One Point the Equifax Breach Drives Home

Equifax blamed its recent high-profile breach on the Apache Struts Web Framework. As software delivery cycles shrink, developers have to rely on more third-party components, libraries and frameworks. When they do, what are their liabilities and responsibilities?

Lisa Morgan, Freelance Writer

September 18, 2017

5 Min Read
James Stanger, CompTIA

Today's developers use more third-party and open-source components, libraries and frameworks than ever to deliver and update products in ever-shrinking delivery cycles. In the race to get to market, it's easy to overlook or ignore details that can lead to a security breach.

For example, Equifax blamed its recent security breach on an Apache Struts vulnerability (CVE-2017-9805) and later admitted it failed to install a patch. That patch had been available for six months, according to The Apache Foundation.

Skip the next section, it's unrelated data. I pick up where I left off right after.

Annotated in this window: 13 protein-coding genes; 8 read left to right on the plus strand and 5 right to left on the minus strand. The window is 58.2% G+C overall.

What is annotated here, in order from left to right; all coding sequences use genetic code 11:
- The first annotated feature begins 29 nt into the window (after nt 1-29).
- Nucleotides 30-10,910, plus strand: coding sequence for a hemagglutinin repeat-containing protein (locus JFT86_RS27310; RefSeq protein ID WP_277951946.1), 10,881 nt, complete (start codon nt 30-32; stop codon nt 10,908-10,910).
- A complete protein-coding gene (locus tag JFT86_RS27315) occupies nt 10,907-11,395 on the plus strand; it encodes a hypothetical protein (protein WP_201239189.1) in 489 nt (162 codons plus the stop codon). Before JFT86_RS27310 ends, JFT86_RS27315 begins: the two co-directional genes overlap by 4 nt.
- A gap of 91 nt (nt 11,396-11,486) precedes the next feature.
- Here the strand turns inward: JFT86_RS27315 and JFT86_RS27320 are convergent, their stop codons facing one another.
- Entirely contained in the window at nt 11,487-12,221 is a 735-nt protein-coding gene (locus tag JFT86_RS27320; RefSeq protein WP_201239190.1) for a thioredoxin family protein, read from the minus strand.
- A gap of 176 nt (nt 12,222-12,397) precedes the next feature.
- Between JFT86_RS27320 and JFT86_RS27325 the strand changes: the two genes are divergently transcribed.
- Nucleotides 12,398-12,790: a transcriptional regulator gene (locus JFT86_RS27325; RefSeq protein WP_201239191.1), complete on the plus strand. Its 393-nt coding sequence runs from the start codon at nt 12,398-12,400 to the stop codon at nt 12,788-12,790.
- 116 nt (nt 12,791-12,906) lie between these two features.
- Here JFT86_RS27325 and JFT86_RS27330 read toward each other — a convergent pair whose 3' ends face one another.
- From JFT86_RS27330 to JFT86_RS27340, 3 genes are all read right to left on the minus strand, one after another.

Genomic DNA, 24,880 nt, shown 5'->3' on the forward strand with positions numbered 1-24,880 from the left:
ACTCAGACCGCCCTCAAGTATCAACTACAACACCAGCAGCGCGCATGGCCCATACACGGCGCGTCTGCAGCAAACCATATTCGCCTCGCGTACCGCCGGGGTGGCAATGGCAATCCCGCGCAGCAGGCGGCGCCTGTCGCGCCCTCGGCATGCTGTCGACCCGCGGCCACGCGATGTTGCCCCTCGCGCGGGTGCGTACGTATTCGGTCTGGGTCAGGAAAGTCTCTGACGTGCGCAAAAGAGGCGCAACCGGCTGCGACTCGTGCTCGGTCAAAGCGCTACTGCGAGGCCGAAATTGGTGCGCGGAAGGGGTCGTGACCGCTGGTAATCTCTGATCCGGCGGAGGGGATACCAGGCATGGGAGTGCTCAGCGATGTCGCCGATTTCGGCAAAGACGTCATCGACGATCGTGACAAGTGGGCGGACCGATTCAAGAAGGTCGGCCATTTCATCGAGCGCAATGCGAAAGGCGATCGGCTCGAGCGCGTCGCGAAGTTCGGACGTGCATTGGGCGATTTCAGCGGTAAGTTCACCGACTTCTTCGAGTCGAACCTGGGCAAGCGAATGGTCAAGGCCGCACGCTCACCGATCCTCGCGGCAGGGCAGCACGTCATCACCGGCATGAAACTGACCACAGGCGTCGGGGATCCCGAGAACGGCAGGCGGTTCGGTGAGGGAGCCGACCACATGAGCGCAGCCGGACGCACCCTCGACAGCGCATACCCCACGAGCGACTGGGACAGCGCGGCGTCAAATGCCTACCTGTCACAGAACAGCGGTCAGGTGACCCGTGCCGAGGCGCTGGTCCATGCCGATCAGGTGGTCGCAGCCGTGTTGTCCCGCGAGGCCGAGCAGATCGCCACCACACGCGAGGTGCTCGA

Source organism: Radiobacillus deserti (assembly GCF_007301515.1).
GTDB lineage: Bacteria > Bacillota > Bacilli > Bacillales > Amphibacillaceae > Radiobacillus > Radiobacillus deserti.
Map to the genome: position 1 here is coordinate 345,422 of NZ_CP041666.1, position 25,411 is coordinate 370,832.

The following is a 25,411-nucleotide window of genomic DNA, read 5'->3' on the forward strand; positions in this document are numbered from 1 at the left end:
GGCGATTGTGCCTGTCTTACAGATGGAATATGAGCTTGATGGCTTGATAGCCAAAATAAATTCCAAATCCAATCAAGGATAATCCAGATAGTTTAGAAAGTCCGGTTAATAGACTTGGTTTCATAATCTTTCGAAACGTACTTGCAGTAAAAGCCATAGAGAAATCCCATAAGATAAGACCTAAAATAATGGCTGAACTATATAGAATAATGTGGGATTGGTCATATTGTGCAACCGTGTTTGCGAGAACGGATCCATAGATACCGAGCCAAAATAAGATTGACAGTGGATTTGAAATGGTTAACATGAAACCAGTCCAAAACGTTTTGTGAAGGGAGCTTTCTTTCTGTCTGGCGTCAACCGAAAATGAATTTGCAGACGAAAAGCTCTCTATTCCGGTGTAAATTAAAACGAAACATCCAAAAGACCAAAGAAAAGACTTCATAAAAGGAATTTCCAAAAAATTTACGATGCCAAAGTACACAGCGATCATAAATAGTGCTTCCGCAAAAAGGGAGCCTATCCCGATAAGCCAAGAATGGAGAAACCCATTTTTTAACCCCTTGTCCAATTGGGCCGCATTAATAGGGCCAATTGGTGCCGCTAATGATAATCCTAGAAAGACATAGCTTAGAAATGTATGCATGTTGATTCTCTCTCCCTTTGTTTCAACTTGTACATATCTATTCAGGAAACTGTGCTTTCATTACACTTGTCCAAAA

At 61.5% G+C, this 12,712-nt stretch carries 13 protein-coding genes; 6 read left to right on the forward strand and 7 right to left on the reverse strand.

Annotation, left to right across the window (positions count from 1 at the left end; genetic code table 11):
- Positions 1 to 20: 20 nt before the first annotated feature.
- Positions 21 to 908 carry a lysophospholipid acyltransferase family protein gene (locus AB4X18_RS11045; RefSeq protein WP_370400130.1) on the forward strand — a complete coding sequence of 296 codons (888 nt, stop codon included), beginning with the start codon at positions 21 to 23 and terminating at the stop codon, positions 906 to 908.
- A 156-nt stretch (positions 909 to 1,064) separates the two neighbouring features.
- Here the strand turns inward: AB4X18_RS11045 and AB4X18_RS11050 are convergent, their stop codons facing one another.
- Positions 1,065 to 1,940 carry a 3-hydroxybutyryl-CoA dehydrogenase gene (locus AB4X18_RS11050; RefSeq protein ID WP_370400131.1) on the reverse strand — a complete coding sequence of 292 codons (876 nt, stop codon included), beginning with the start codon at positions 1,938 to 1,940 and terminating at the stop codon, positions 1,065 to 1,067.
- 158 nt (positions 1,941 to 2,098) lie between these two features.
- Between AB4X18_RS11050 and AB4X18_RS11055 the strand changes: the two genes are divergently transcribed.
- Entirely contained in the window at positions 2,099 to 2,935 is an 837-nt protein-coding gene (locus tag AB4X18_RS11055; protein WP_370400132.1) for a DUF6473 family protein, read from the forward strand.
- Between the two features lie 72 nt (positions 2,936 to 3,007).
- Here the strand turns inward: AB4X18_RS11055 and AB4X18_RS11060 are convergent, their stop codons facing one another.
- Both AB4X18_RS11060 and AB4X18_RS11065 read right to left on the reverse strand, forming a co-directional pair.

"The Equifax hack is so interesting, mostly because their response to the hack has been so poor. Blaming a hack on any sort of software issue – open source or proprietary – is simply part of their inadequate response. It’s a 'the dog ate my paper' excuse," said James Stanger, chief technology evangelist at CompTIA. "That’s not much of an explanation, especially considering that Equifax disclosed this problem on September 7 after knowing about it since July 29. "

What if the software you built was compromised and you discovered that the root cause was a third-party building block you used? You didn't build that piece of software, after all, so perhaps that party should be liable for any damages that piece of software caused.

Practically speaking, good luck with that argument.

Little or No Third-Party Liability